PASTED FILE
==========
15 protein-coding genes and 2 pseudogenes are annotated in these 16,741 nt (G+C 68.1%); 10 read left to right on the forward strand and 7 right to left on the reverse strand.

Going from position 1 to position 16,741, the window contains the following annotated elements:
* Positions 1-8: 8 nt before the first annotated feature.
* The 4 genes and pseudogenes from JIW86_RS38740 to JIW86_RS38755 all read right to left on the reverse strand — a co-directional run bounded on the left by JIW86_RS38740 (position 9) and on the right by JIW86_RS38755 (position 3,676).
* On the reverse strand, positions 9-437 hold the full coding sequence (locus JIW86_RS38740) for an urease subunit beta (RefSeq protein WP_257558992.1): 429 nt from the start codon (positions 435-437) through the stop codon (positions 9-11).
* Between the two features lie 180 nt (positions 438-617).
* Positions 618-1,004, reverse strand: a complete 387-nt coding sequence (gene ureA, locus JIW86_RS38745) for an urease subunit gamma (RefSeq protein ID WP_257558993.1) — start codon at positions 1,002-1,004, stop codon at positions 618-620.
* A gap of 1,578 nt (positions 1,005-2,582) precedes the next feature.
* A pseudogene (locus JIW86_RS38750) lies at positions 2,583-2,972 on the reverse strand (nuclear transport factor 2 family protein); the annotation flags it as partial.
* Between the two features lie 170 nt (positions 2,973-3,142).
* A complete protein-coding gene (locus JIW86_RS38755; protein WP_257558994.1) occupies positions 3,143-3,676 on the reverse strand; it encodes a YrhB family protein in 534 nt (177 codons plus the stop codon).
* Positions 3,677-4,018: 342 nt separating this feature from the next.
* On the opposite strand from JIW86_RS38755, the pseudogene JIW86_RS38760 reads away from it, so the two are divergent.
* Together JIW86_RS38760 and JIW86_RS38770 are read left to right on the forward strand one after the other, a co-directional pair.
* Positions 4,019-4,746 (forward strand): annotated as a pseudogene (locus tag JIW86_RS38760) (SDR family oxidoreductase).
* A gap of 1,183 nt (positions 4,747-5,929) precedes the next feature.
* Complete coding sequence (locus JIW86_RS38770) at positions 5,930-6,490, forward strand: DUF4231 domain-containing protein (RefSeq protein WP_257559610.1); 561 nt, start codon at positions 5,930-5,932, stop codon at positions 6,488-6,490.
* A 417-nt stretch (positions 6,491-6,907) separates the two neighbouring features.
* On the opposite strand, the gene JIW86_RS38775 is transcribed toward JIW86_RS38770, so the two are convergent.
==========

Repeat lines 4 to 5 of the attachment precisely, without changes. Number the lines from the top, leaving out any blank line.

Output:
* The 4 genes and pseudogenes from JIW86_RS38740 to JIW86_RS38755 all read right to left on the reverse strand — a co-directional run bounded on the left by JIW86_RS38740 (position 9) and on the right by JIW86_RS38755 (position 3,676).
* On the reverse strand, positions 9-437 hold the full coding sequence (locus JIW86_RS38740) for an urease subunit beta (RefSeq protein WP_257558992.1): 429 nt from the start codon (positions 435-437) through the stop codon (positions 9-11).